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If $$f:\mathscr{X} \to \mathscr{Y}$$ is a map between (possibly ineffective) orbifolds (in the sense of differentiable stacks, or orbifold groupoids), does it follow that $f$ induces a map between their underlying effective orbifolds? At first, I thought it should always be true, but now that I think about it, you might need $f$ to be open (in this case, I can prove it). Is this known? (by this I mean, is it known to always hold, even without this open assumption?) Note, this really has nothing to do with the differentiable structure, so you may as well ask this for proper etale topological stacks, in fact, I doubt properness plays a role.

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  • $\begingroup$ Remind me the definition of an effective groupoid.... $\endgroup$ – David Roberts Nov 13 '10 at 23:55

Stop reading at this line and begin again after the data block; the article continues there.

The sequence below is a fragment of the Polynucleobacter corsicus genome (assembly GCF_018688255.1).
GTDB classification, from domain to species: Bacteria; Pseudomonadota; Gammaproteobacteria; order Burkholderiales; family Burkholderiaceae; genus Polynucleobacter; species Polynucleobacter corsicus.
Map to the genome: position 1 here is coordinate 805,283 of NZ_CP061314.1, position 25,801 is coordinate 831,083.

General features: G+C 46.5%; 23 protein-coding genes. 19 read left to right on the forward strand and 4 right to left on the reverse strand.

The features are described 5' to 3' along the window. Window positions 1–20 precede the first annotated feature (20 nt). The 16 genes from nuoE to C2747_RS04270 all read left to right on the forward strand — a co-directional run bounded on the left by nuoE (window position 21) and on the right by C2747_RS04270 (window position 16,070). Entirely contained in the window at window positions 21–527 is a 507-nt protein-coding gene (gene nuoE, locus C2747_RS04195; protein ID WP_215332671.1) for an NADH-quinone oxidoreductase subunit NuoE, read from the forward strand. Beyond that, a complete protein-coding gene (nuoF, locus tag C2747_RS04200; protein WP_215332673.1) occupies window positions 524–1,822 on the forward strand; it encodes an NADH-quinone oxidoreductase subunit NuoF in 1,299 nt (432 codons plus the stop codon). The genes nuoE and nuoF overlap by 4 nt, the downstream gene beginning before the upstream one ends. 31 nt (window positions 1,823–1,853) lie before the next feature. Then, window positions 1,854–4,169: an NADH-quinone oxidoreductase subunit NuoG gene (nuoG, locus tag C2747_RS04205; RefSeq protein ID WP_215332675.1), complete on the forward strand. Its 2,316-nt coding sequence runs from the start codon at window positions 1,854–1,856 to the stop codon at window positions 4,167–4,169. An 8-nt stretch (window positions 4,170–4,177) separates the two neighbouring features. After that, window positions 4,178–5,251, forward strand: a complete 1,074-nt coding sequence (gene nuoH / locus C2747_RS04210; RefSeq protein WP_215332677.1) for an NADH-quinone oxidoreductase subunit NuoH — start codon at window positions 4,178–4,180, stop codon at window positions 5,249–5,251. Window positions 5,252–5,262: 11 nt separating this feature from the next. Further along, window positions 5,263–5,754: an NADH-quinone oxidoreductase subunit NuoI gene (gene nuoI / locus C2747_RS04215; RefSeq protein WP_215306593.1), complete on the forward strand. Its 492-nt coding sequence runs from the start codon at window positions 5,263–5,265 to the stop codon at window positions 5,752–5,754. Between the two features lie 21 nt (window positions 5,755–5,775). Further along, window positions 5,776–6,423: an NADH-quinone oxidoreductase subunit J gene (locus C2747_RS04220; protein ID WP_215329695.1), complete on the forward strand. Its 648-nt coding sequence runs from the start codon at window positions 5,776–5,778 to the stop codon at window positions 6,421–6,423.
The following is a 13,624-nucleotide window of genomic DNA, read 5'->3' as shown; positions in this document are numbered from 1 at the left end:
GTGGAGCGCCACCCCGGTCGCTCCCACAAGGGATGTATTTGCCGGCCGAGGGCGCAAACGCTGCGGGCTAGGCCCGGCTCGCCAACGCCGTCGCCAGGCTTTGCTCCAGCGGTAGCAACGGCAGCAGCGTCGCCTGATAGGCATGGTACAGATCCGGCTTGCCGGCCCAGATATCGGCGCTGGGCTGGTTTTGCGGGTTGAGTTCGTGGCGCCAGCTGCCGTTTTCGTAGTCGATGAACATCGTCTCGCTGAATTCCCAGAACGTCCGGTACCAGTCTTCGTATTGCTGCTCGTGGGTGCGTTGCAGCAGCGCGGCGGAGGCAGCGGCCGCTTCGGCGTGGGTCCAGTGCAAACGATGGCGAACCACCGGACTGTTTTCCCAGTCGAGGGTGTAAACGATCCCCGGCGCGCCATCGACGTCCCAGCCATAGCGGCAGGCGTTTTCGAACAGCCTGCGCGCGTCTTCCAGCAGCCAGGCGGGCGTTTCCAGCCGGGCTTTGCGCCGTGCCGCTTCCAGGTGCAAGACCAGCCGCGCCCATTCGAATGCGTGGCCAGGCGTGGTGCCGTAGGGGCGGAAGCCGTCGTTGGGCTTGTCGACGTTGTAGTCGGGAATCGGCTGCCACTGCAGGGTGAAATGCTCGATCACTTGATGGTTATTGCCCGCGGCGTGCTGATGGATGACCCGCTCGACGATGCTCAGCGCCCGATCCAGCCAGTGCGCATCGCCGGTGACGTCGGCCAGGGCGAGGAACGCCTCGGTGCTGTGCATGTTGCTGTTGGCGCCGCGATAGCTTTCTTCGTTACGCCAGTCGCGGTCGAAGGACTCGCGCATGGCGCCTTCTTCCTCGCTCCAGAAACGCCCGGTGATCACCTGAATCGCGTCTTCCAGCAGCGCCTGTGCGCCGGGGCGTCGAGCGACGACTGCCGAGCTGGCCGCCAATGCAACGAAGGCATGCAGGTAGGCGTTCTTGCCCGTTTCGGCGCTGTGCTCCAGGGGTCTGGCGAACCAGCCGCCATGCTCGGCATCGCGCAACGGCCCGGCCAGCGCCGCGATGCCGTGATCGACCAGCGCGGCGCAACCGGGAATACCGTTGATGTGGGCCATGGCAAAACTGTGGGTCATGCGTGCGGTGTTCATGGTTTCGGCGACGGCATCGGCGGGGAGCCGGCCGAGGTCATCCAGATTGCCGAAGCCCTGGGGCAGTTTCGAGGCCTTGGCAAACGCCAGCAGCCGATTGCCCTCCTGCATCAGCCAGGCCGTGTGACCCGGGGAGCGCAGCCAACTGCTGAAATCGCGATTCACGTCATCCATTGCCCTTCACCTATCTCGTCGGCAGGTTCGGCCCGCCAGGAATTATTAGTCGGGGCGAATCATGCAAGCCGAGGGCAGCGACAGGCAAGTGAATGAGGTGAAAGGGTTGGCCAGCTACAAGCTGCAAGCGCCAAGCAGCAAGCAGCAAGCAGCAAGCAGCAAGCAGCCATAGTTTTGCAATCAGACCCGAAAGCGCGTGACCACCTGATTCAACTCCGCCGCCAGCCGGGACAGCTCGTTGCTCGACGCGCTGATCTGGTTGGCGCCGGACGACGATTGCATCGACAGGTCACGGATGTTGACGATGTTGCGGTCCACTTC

• $\begingroup$ @David: In terms of orbifold groupoids, by using the fact that it is etale and proper, you can show that for every point $x \in G_0$ in the groupoid, there exists a neighborhood $U$ on which $G_x$ acts, where $G_x$ is the stabilizing group (i.e. Hom_G(x,x)). (This is done by taking a local inverse of the source map that goes through $g$ and applying the target map). $G$ is effective if each of these actions are faithful. $\endgroup$ – David Carchedi Nov 14 '10 at 1:10
  • $\begingroup$ Even better, look at this other question I asked: mathoverflow.net/questions/39531/… $\endgroup$ – David Carchedi Nov 14 '10 at 1:50
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Not true:
Take X to be a non-trivial Z/2-gerbe on S^2, take Y to be a faithful vector bundle over X, and take f to be the inclusion of the zero section.

The effective quotient of X is S^2, and it has no map back to X. In particular, it has no map to Y that's compatible with f.

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  • $\begingroup$ Thanks Andre. In fact, I realized this is not true later, but forgot to answer my own question on here. I give some sufficient conditions for a map to descend however in the preprint you are reading. I call these conditions "etale invariance" $\endgroup$ – David Carchedi Nov 23 '10 at 23:09

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